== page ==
Your credit score is a measurement of your financial responsibility. The greater your credit score, the more types of mortgages you will qualify for.
Credit scores are not permanent and can be turned around. If your credit score is poor or not where you want it to be, you can work to improve your finances! We had our experts at Loan Compass, break down 5 easy ways to improve your credit score.
Let’s get to it!
What is a Credit Score?
Your credit score is a numerical grade of your creditworthiness. Your score typically falls between 300 and 850; any score below 579 is seen as poor, scores over 670 are considered good, and anything over 800 is seen as excellent.
Credit scores are a quick overview of where you stand when wanting to make a larger purchase. There are a few different types of credit scores, but the two most popular are FICO and VantageScore. 90% of lenders use your FICO score when making lending decisions because FICO analyzes scores from the 3 major bureaus: TransUnion, Equifax, and Experian.
How Credit Scores Are Calculated
Credit scores are calculated using 5 key factors.
Payment history (35%)
The largest part of your FICO score is based on your payment history. Lenders want to see that you have a steady history of making payments on time to other debts like credit cards.
Credit utilization (30%)
Credit utilization, also known as amounts owed, is the amount of credit you have used compared to how much credit you have been given by a lender. It’s okay to have several credit accounts open but owing too much money on them will negatively impact your score. Ideally, you want your credit card usage to be below 30%.
Length of credit history (15%)
Length of credit history is often a small factor many don’t consider when trying to improve their credit. Accounting for 15% of your FICO score, the age and activity level of your accounts does matter to your score – so don’t cancel your credit cards if you no longer use them!
New credit opened (10%)
New credit opened can lower your credit score. If you are considering buying a home within the next 6 to 12 months you should refrain from applying for multiple lines of credit at once. Having too many hard credit inquiries will negatively impact your score, but shopping for a mortgage across multiple lenders will not.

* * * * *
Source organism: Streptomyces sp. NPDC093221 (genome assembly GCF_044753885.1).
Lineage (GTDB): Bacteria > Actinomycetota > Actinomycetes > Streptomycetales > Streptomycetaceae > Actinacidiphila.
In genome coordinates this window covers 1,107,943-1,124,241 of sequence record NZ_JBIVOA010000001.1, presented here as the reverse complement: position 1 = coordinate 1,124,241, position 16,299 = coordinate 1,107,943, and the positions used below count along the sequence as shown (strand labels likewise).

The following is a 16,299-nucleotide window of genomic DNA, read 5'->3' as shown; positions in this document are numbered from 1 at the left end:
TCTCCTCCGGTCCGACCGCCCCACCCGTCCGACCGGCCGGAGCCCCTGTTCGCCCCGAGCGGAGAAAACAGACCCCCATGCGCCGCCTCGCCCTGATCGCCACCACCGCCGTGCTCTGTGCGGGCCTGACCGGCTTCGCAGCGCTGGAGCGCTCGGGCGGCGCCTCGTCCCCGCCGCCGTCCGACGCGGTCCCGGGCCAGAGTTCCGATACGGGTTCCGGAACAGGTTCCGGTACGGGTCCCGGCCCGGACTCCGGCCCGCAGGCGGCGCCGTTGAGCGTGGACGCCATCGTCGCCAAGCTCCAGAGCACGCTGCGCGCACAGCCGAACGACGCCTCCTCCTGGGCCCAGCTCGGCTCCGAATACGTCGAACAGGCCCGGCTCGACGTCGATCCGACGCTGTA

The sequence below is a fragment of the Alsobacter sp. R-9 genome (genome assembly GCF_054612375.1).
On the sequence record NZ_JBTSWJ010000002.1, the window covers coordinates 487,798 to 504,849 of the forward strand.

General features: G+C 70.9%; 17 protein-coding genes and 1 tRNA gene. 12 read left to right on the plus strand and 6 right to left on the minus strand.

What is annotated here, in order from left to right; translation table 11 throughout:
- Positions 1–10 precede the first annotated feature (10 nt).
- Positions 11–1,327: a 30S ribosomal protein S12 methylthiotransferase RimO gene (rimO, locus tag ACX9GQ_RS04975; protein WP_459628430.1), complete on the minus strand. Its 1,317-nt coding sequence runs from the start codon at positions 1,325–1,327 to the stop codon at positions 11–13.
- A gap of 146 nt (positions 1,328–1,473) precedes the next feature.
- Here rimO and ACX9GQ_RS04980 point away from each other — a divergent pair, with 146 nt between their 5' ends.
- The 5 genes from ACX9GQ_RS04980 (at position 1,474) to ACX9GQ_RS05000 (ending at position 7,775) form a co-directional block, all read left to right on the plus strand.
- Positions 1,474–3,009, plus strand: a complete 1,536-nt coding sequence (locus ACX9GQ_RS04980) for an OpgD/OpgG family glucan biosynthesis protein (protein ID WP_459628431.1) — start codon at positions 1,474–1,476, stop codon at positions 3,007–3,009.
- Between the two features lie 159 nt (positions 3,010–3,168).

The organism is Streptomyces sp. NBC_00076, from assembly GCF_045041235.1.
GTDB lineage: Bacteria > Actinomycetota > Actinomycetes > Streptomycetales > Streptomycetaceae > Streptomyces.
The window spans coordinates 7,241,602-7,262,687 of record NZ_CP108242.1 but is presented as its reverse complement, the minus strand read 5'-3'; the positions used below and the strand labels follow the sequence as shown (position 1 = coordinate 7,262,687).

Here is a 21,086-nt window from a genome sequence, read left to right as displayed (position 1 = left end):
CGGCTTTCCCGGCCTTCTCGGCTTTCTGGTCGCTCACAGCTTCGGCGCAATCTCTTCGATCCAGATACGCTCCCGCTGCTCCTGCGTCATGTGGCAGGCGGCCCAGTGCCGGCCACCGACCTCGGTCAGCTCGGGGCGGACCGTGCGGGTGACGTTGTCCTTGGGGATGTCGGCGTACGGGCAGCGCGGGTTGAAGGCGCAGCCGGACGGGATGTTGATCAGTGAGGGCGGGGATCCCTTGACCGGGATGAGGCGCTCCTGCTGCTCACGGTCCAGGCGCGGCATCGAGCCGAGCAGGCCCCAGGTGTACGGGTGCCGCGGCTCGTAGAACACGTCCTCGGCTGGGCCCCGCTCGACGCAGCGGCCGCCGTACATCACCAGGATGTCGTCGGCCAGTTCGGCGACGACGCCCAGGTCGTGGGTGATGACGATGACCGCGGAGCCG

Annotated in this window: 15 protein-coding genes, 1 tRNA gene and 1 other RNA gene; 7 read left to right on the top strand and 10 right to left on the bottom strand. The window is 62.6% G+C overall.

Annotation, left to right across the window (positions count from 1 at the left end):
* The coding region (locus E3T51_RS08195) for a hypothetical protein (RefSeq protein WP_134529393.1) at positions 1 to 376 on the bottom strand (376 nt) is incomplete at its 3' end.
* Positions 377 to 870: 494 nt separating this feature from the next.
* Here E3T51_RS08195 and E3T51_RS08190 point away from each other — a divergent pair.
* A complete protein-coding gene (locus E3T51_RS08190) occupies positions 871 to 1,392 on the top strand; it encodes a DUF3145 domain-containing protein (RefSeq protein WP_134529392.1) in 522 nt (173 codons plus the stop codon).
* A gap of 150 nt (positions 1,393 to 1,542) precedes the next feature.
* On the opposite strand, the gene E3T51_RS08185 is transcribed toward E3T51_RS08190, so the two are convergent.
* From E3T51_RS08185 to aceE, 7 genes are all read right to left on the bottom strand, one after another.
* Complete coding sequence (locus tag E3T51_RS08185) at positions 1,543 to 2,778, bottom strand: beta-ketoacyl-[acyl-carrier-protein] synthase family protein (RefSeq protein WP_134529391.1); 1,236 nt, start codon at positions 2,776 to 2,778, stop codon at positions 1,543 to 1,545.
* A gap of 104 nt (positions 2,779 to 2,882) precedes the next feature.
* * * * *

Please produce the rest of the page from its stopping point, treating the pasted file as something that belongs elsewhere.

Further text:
Diversification of credit (10%)
Having a healthy diversification of credit and loans lets lenders know you’re able to manage different types of credit cards. It shows that you’re responsible enough to handle a variety of loans in different amounts.
What is a Good Credit Score?
As previously mentioned, credit scores that are considered good start at 670. But ranges vary depending on the credit scoring model. Typically, this is what a good credit score looks like:
- Excellent: 800+
- Very Good: 740 – 799
- Good: 670 – 739
- Fair: 580 – 669
- Poor: <580
The higher your credit score, the more loans you will qualify for. Different loans have different required credit scores in order to get approved. For example, the minimum FICO score to obtain a conventional loan is 620, an FHA loan with 3.5% down is only 580, and a VA loan approximately 620.
Note that these numbers vary depending on your lender but can be used as a rough estimate of what to expect from the majority of lenders.
5 Effective Ways to Improve Your Credit Score
There are many ways to improve and optimize your credit score. If you can stick to these steps your credit score will improve over time.
1. Pay on time
Late payments are the number one factor of a poor credit score. A simple way to avoid this is to set up automatic payments or set a reminder on your calendar.
2. Cut your Credit usage
Lenders don’t like seeing you use 90% of your available credit. Maxing out a credit card is never a smart decision; only spend a portion of your credit limit, don’t overspend.
Keep one card in good standing for many years and keep a small balance on it that you consistently pay off. Use your credit card for essentials like gas, groceries, utilities and other fixed expenses.
4. Multiple lines of credit
Having more than one line of credit can help improve your credit score faster. Paying off student loans or car loans is another way to build your credit on top of a credit card.
Opening a second credit card will lower your score temporarily so if you are seeking out a loan soon, it’s best to hold off.
5. Don’t close credit card accounts
Closing a credit card account can hurt your credit score. If you want to get rid of a credit card just take some scissors to it so you can’t use it anymore but keep the account itself open.
Start implementing the above strategies ideally 60 days prior to your lender pulling your score to give time for your score to increase significantly. A few points could be enough to put you into a new lending category – decreasing your interest rate or down payment.